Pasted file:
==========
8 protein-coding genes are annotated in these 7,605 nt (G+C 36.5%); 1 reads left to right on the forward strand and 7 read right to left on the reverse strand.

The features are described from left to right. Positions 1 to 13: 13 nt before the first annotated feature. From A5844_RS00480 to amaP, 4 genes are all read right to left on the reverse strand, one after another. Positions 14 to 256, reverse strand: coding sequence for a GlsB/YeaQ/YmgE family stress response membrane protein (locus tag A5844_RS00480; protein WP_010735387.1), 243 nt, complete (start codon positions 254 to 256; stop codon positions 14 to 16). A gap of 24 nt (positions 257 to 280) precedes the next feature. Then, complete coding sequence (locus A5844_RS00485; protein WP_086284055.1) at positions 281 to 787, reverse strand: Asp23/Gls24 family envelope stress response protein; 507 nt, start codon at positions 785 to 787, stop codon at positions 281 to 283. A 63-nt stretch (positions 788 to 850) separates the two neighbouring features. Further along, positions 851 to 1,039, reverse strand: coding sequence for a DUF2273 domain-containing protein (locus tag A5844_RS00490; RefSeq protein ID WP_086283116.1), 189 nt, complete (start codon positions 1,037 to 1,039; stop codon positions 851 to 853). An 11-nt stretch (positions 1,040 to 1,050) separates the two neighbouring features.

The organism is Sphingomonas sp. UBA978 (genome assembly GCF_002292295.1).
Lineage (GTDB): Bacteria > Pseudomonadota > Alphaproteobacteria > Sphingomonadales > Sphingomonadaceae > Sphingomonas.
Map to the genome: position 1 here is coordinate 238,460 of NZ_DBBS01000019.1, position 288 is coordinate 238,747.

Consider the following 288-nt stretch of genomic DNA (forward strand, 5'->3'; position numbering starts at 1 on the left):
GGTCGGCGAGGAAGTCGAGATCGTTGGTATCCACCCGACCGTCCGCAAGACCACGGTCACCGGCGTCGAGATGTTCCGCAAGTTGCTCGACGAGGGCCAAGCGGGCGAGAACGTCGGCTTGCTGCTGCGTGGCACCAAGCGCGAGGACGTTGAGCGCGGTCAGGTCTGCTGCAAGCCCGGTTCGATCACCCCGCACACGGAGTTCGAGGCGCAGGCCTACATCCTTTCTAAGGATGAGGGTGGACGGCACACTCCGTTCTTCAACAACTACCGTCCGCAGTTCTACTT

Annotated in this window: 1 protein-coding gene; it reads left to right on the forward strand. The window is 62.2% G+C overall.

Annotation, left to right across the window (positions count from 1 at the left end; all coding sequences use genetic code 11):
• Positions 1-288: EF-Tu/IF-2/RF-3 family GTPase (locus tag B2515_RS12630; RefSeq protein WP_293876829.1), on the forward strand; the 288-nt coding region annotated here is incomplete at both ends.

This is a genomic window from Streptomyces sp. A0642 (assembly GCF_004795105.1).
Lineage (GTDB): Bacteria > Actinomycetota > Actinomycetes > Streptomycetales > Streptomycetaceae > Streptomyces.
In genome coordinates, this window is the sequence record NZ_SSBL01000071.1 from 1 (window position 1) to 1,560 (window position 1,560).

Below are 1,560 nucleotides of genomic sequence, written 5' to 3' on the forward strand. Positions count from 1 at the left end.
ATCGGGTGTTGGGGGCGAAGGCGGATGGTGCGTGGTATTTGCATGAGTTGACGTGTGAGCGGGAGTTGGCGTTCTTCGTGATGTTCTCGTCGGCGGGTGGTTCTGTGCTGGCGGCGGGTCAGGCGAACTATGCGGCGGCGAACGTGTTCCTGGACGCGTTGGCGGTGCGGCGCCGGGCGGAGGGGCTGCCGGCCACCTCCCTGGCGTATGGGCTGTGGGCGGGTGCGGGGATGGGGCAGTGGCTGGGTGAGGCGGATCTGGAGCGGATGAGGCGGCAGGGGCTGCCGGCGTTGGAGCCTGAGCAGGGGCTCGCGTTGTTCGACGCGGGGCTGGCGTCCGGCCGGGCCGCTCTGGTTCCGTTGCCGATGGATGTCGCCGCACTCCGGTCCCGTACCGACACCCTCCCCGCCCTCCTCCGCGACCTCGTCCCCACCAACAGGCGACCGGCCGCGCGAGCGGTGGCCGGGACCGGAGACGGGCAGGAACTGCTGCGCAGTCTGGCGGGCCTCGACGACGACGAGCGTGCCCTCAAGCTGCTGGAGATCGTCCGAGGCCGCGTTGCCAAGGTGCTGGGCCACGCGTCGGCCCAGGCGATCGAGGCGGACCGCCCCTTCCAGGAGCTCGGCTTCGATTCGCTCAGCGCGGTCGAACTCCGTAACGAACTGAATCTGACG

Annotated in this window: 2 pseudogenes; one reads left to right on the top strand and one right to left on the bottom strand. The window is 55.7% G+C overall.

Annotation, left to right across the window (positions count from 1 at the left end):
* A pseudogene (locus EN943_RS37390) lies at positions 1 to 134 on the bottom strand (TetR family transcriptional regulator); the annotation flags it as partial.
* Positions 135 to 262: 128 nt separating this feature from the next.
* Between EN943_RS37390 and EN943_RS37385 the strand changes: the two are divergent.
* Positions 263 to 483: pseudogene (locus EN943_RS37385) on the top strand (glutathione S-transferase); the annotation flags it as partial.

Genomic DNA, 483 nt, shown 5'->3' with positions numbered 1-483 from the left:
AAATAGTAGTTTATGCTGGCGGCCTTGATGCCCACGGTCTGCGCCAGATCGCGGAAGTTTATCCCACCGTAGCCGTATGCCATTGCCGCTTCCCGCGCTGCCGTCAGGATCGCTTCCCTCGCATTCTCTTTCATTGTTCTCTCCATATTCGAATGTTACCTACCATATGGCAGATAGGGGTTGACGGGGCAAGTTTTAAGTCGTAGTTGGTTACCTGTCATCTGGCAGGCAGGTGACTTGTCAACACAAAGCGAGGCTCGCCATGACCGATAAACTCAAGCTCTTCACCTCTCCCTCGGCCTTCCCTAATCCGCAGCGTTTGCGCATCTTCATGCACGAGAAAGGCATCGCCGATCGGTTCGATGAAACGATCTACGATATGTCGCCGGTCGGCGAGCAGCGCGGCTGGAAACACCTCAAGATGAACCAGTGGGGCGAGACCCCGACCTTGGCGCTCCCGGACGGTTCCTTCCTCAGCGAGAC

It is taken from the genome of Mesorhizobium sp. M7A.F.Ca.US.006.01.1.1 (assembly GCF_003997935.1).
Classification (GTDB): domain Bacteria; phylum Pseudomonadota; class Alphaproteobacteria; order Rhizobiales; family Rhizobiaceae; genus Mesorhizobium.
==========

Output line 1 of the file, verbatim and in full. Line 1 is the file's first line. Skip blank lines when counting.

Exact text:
8 protein-coding genes are annotated in these 7,605 nt (G+C 36.5%); 1 reads left to right on the forward strand and 7 read right to left on the reverse strand.